With help from the city of Minneapolis, Minnesota’s only black-led credit union expects to open checking and savings accounts by the end of the year.

A City Council committee approved new details Tuesday on its contract with Association of Black Economic Power, the nonprofit behind Village Financial Cooperative, stipulating that the credit union open a brick-and-mortar location and at least 500 accounts in 2019.

Me’Lea Connelly, development director for Village Financial, said the location will be in north Minneapolis, but she wasn’t ready to say where.

“It is radically powerful to have an organization named the Association of Black Economic Power here leveraging public investment, being seen, being recognized in these institutional halls of power that have been used against our community for generations,” Council Member Phillipe Cunningham said.

The city will invest $500,000 in Village Financial this year. Of that, a $410,000 loan will be forgiven contingent upon the credit union passing performance benchmarks on opening and enrolling members on time, providing financial literacy classes and holding community meetings to recruit customers. That money will go toward costs such as building renovations and hardware, Micah Intermill, the city’s budget director, told the council’s Ways and Means Committee Tuesday.

The city also awarded the credit union a $90,000 grant to help fund operating costs in 2019, such as staff time, marketing and hiring outside professional services, Intermill said.

The idea for a black-led financial institution came out of a community meeting in 2016. After a St. Anthony police officer killed Philando Castile, community members came together in north Minneapolis to discuss how activism could help black communities prosper economically, according to the organization’s website.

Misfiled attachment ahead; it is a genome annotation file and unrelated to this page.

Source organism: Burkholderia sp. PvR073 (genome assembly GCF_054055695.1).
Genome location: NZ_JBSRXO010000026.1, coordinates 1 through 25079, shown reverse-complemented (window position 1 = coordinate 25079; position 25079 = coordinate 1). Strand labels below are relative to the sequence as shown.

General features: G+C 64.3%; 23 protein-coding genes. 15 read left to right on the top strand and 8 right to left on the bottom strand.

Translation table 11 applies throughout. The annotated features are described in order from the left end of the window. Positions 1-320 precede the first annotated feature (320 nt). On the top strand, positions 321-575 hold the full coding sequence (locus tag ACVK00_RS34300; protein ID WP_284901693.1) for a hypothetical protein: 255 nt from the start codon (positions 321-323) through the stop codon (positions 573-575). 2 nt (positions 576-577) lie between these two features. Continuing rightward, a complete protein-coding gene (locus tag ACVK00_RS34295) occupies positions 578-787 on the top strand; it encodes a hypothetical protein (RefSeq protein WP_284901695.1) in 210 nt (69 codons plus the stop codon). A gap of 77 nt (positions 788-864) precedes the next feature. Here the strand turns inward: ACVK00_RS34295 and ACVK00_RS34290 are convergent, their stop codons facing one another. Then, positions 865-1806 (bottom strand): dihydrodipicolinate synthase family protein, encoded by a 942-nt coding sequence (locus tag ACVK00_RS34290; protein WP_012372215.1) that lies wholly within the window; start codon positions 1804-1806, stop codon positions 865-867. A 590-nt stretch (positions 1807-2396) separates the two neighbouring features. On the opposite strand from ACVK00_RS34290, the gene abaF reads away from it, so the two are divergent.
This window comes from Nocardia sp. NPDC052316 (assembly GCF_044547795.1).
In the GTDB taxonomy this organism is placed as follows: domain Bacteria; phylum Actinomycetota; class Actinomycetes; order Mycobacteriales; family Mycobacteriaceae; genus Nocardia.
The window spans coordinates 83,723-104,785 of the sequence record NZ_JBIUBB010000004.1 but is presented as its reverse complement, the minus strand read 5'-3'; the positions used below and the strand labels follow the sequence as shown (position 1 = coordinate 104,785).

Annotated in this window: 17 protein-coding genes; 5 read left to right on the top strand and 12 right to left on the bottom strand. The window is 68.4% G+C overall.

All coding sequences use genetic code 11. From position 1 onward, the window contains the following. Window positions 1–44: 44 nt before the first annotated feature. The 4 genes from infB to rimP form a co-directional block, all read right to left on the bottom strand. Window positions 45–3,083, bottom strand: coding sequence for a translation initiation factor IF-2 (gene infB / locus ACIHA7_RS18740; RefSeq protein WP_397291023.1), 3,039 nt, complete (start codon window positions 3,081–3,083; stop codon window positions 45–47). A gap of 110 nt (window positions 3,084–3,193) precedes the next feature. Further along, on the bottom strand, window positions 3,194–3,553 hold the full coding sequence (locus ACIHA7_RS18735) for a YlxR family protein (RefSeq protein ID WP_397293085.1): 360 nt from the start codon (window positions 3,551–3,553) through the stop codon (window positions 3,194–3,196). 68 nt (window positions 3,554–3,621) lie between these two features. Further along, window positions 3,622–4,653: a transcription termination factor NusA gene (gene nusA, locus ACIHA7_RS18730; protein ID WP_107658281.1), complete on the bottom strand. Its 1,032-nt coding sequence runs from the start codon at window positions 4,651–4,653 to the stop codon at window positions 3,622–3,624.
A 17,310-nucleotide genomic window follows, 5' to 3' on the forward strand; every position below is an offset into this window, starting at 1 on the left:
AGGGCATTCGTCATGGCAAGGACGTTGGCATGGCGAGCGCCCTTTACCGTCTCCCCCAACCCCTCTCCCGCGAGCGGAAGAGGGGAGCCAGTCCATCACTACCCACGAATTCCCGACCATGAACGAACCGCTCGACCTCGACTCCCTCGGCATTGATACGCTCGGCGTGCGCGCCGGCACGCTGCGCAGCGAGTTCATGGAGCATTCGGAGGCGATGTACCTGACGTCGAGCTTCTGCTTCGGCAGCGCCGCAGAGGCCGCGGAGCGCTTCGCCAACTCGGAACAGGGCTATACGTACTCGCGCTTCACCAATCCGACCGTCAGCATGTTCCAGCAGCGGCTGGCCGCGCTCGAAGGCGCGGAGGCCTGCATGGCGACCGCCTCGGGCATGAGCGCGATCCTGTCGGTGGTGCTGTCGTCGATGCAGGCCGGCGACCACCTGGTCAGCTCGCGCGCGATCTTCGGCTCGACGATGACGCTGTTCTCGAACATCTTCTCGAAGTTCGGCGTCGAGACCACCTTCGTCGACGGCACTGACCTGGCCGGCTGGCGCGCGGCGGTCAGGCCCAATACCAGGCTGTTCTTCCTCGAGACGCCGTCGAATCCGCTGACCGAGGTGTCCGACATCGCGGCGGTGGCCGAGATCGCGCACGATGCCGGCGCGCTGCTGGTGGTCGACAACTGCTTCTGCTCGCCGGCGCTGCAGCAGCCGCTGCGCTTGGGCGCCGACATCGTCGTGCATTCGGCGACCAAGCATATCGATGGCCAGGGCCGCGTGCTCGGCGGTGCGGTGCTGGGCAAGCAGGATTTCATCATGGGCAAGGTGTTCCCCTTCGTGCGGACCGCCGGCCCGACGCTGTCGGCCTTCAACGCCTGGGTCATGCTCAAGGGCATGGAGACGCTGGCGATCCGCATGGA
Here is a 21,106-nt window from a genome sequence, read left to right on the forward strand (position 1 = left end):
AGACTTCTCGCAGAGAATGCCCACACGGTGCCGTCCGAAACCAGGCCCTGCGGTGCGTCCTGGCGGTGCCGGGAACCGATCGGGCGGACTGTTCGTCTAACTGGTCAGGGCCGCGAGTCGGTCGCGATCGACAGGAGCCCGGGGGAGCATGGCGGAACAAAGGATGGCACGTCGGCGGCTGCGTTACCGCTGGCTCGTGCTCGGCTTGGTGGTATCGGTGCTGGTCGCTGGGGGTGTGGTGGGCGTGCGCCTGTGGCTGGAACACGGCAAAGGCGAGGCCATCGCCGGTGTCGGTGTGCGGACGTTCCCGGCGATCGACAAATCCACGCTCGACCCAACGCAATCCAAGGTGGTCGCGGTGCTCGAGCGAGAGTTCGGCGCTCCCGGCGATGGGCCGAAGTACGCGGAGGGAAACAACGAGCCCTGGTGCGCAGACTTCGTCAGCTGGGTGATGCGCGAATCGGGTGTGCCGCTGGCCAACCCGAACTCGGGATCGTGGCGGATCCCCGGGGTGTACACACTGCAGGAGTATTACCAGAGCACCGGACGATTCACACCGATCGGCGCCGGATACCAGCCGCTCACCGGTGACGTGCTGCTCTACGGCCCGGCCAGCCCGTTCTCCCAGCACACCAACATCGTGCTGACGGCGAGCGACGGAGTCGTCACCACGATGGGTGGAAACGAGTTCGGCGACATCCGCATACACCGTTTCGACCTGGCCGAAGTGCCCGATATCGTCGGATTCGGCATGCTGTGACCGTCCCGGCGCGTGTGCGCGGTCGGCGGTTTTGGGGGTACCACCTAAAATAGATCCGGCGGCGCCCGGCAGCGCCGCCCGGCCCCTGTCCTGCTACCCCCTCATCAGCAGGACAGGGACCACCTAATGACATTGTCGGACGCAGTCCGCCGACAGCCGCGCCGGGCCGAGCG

In February 2017, the Association of Black Economic Power began holding community events, procuring pledge deposits and raising money, allowing the organization to secure charter approval from the Minnesota Department of Commerce, Connelly said. With a goal to eliminate racial disparities in the Twin Cities, Village Financial will serve anyone who lives, works or worships in Hennepin or Ramsey counties, she said.

The institution gave out 20 loans last year, with 100 percent repayment, Connelly told the council members.

Village Financial fits into a rich history of black-led cooperatives in the Twin Cities, said Connelly, citing a black-owned grocery store in St. Paul in the 1920s.

“Credit unions are important vehicles in creating and maintaining equitable communities,” she said. “While banks prey on vulnerable communities like the North Side, or ignore them all together, a credit union circulates wealth, is controlled by its member owners and can be people- and mission-driven — not driven by profit.”

Mayor Jacob Frey has been among the supporters of Village Financial, and last fall he allocated funding for it in his 2019 budget.

In unanimously sending the plan to the full council for final approval, several council members praised the work of the Association of Black Economic Power and the investment in north Minneapolis and other underserved communities.

“It’s just a monumental vision and accomplishment,” Council Vice President Andrea Jenkins said.

“I can’t wait to open an account myself,” Council Member Andrew Johnson said. “I hope and I believe you will inspire other organizations that are community focused as well to help take our future into our own hands here.”


Correction: Previous headlines of this article incorrectly stated that Village Financial Cooperative is the first black-led credit union in Minneapolis.